Originally published under the title "Molenbeek Hit And Run: How The Mainstream Media Spread Another False 'Islamophobia' Story."
The Daily Mail amended its false headline claiming the perpetrator of a hit-and-run attack in Brussels was a "far-right" activist. Other media outlets haven't made corrections.
The journalists and publications which implied the hit and run in Molenbeek borough of Brussels this weekend was a 'far right' anti Islam attack had no evidence to suggest that it was as they reported, but they knew what story they wanted to write.
That's why most hesitantly wrote "during" a "far right demonstration" instead of bluntly labelling the driver a "far right activist" as did the Daily Mail, the first publication to report on the story.
Instead of acknowledging the categorical error, or clearly reporting the truth as it emerged, however, the Mail quietly edited their original article, burying the factual change three quarters of the way down the page, and failing to issue a correction or clarification.
Its headline shifted from "Muslim Women Is Mown Down by Grinning Far-Right Activist" to "by Grinning Driver" (see above) and the critical new details only appeared in the sixth paragraph:
Police later announced that they had arrested two men, believed to have been the car's driver and passenger, who have been named as Redouane B. and Mohamed B – both of whom are thought to be residents of Molenbeek.
Numerous other articles in the Independent, Express, New York Post, and others have yet to be amended or followed up with the truth. Some, like Evening Standard, only published their misleading story this morning, after all the facts had become widely available.
Journalists who bothered to check with sources in Brussels were able to ascertain the man was not "far right," but a local Muslim teenager, a fact reported two days ago by those such as Channel 4's Paraic O'Brien.
The 'Islamophobia' industry was quick to seize upon the Molenbeek attack.
The Times, a well respected paper known as the UK's "paper of record," was one of the only major publications to report the perpetrators names from the start. However, it only did so in the fifth paragraph, opening with the unnecessarily unclear passage, "A woman was seriously injured when she was struck by a speeding car during scuffles between Belgian police, far-right protesters and local youths."
This reporting may have something to do with the fact that the "far right" was mostly well behaved in Molenbeek this weekend. The only significant disturbance came from "rioting" local migrant youths and bored, violent "anti-fascists."
Predictably, the "Islamophobia" industry was quick to seize upon the fantastical story.
Britain's 'Tell MAMA' organisation, which claims to fight anti-Muslim prejudice, tweeted about the Molenbeek attack 10 times.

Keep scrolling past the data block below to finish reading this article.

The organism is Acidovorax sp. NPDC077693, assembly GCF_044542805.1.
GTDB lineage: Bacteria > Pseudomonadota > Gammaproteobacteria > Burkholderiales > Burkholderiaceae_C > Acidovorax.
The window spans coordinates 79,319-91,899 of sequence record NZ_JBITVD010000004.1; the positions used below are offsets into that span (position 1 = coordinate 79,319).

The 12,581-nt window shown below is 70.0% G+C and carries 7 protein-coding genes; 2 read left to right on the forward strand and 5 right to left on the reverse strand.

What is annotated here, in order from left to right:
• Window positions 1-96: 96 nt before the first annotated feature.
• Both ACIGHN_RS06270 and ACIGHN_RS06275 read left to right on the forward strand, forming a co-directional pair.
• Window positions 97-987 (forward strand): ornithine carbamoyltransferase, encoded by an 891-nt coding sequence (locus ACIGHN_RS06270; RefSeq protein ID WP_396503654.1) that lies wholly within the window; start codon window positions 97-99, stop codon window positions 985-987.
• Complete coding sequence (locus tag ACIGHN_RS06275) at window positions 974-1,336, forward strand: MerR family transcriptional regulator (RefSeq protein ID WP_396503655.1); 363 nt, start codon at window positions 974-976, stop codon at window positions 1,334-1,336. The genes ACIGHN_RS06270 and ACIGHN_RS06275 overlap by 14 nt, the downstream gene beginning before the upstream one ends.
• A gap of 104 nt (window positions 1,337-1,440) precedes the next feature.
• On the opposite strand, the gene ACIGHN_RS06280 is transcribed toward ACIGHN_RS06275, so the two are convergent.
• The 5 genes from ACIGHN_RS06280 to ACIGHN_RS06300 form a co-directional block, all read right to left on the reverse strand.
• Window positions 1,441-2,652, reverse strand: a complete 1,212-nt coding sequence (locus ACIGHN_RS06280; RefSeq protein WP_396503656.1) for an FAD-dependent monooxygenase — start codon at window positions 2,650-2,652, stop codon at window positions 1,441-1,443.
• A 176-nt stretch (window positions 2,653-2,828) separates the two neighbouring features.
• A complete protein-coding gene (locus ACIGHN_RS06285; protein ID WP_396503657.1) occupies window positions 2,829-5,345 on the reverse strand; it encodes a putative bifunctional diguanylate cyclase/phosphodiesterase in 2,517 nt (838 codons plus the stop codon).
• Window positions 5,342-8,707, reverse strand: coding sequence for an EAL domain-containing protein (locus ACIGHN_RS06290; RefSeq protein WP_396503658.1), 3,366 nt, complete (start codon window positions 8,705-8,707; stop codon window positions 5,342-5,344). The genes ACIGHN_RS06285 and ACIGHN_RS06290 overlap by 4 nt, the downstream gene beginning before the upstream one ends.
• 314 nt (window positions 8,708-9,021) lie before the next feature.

Britain's Tell MAMA organisation, which was once backed by the government and says it "supports victims of anti-Muslim hate" and "measures and monitors anti-Muslim incidents" tweeted about the story no less that ten times (right).
As one Twitter user exclaimed: "Its amazing, these people are more outraged by fake tales of 'Islamophobia' in Brussels than the deadly terror attacks!"
Similarly, just last week, the murder of Asad Shah, a well loved Muslim from the persecuted Ahmadiyyah sect, rocked the British media.
However, the Guardian and others completely omitted the fact the killer was a Muslim, and the rest of the media lost interest when blame could not be pinned on "Islamophobia."
The latest incidents highlight how the UK media is desperate to report false "Islamophobia" stories, often failing to correct its reporting when it becomes clear that the crimes in question have no link to "Islamophobia."
The British media is prone to report false 'Islamophobia' stories.
In December last year the media was led to believe that a normal Muslim family was the victim of "Islamophobia" when it was simply trying to go to Disneyland. The story soon unravelled as it became clear that the family had connections with the same "army of darkness" mosque attended by the recent San Bernardino terrorist attackers. Breitbart London noted the discrepancies in their story almost immediately.
In September 2015, the BBC used a three-year-old video of a non-"Islamophobic" incident to highlight the "rise in Islamophobia."
In June 2015, the BBC promoted a story about a man who couldn't get a job because he had a Muslim name. But Breitbart London exposed the fact that not only did he change his name, he also removed all reference to an extremist, Islamist school from his curriculum vitae (resume).
At the point of publication, none of the media outlets involved in the false reporting have responded to Breitbart London for comment. But the Daily Beast's Dean Obeidallah did tell us to "f**k ourselves."
Raheem Kassam is a Shillman-Ginsburg fellow at the Middle East Forum and editor-in-chief of Breitbart London. Liam Deacon is a reporter at Breitbart London